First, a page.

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When You Weren't Looking, 'Agents of S.H.I.E.L.D.' Turned Sad Fitz Into Best Fitz

By Tori Preston | TV | January 8, 2018 |

By Tori Preston | TV | January 8, 2018 |


To be honest, I had one concern at the end of the fourth season of Agents of S.H.I.E.L.D.: “Ugh, how long is it gonna take Fitz to get over being an evil Nazi Hydra dude?” And I say that as a huge fan of Iain De Caestecker, going back to his delightfully strange little one-season BBC show called The Fades (which also starred Daniel Kaluuya!). I mean, I understood WHY he would be mopey. Finding out that you could easily have become a wonderfully nasty, cold, murderous villain is bad enough. But thanks to his time in the Framework, he got to see exactly how that would have played out. How ruthless he can be. How cruel. And he has to carry those very real memories around with him for the rest of his life. And also the ones where he was in love with an evil robot and not Jemma.

So — I get it. But still, I wasn’t looking forward to wasting another chunk of episodes watching him process his feelings by shutting himself off from his friends and particularly from Simmons. Because you just KNOW that’s how it would have gone down.

Which is why one of the greatest delights in Agents of S.H.I.E.L.D. season 5 has been just how neatly they sidestepped that entire “Mopey Fitz” quagmire they wrote for themselves. Instead, they hit fast-forward and gave us Undercover Space Pirate Fitz, the best of all possible Fitzes!


So let’s break this storytelling master class down into steps, and see how AoS just made Fitz the most interesting character on the show.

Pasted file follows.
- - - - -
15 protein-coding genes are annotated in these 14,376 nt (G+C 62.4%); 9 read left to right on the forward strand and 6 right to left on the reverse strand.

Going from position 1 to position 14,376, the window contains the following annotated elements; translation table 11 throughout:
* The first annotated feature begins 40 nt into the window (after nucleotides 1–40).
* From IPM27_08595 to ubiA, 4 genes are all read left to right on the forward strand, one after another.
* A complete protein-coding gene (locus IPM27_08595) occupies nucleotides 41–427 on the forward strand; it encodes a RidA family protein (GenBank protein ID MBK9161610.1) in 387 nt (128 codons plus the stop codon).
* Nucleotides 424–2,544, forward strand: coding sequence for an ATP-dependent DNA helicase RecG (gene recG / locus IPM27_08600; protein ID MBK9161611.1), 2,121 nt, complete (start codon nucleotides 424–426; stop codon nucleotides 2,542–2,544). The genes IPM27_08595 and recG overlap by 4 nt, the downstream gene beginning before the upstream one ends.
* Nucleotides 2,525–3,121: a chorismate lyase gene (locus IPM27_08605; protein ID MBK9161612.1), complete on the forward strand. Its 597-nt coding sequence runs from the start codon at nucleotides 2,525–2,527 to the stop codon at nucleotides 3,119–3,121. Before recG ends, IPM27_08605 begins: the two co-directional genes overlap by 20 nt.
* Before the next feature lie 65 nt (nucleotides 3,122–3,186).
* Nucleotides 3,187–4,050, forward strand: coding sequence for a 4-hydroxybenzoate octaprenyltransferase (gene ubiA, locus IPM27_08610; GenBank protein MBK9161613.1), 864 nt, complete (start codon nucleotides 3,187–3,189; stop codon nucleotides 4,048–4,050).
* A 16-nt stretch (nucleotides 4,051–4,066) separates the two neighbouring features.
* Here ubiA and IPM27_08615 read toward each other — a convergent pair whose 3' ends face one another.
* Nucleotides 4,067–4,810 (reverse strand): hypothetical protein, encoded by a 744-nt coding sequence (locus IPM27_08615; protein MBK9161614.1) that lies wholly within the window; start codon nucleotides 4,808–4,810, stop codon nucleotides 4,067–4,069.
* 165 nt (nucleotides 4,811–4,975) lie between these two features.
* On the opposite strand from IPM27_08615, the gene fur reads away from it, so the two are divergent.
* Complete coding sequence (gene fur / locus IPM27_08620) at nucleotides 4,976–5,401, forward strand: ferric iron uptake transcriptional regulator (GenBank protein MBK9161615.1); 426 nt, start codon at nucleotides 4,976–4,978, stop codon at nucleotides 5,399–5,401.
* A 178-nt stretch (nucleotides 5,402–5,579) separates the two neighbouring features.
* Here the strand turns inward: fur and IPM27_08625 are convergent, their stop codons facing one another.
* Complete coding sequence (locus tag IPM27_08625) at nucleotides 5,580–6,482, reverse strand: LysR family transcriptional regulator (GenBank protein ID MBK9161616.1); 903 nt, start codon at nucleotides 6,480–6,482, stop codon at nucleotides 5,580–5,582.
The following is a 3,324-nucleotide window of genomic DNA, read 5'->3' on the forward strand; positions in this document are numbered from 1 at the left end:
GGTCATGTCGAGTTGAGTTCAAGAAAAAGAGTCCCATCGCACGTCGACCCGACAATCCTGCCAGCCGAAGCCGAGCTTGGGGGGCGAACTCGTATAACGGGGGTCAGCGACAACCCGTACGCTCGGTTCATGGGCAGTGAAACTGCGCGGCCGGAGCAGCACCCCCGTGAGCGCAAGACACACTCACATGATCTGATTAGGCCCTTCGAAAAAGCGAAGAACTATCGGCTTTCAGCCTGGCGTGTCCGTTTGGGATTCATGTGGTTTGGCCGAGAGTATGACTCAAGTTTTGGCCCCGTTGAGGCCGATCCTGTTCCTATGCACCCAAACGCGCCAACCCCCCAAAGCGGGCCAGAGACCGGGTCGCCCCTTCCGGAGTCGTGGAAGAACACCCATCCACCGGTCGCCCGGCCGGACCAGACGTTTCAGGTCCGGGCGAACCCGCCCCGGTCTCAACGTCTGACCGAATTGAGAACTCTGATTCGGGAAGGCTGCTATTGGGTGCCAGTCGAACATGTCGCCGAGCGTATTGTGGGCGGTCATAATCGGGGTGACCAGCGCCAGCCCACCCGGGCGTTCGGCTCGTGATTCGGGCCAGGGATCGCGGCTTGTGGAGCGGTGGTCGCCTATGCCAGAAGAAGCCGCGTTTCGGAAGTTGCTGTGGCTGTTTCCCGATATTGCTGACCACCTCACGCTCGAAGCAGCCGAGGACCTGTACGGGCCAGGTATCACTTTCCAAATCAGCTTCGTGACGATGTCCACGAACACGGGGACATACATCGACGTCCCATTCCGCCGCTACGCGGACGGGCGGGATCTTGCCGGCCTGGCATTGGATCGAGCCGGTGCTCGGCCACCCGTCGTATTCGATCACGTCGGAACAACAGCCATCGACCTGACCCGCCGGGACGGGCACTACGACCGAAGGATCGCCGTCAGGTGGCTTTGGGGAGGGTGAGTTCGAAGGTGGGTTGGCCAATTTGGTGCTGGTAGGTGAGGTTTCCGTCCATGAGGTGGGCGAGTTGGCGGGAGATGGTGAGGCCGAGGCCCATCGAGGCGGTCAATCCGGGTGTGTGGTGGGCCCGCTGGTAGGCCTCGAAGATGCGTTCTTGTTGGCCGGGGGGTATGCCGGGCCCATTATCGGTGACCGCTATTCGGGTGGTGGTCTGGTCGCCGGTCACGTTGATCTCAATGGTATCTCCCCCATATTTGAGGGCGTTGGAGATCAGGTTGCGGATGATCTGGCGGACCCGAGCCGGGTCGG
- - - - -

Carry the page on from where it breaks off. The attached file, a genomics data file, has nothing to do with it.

Step one: Slow Burn
It helps that we have four previous seasons to watch Fitz grow. Season one Fitz was funny and nerdy — one half of the lab-rat duo known as FitzSimmons. He always was a core member of the team, but he started as a sort of shallow caricature that took on more depth over time. He became an skilled asset in the field. He got over his “will they or won’t they?” with Jemma. While Coulson lost his hand or Daisy gained powers, in the background some of the strongest character growth was happening to Leo Fitz.

Step Two: Break Him
Admittedly, the “S.H.I.E.L.D. Agent Goes Hydra” thing had been done before (lookin’ at you Grant Ward, you glorious bastard). But the magic of Season 4’s Framework pod was that it took the team and dropped them into an alternate, simulated reality where Hydra wasn’t skulking in the background — it was running the world. The Agents found themselves living their best lives, or at least the lives they would have had if their biggest regrets had been… well, fixed. Mac had it easy. He was able to live a quiet life with his daughter. For Agent May, killing that young Inhuman during the Bahrain incident was her biggest regret — but NOT killing her actually lead to the rise of Hydra and May’s own role in it.

Fitz’s biggest regret was that his father walked out on his family when he was a child. The pain of that loss made him the lovable Fitz we’d grown to know over the seasons. So instead, Framework Fitz grew up with his father’s influence — and the pain of trying to live up to that asshole made him a nefarious Hydra doctor and all-around unrepentant villain. In some ways it’s not just the memories of what he did on behalf of Hydra, or how good he was at killing people or hurting his friends that haunts him. It’s the fact that, in some weird way, he wanted it. That if it weren’t for his greatest regret, if it weren’t for losing his father — that villain is the person he ALWAYS would have become. And he’s got to live with that somehow.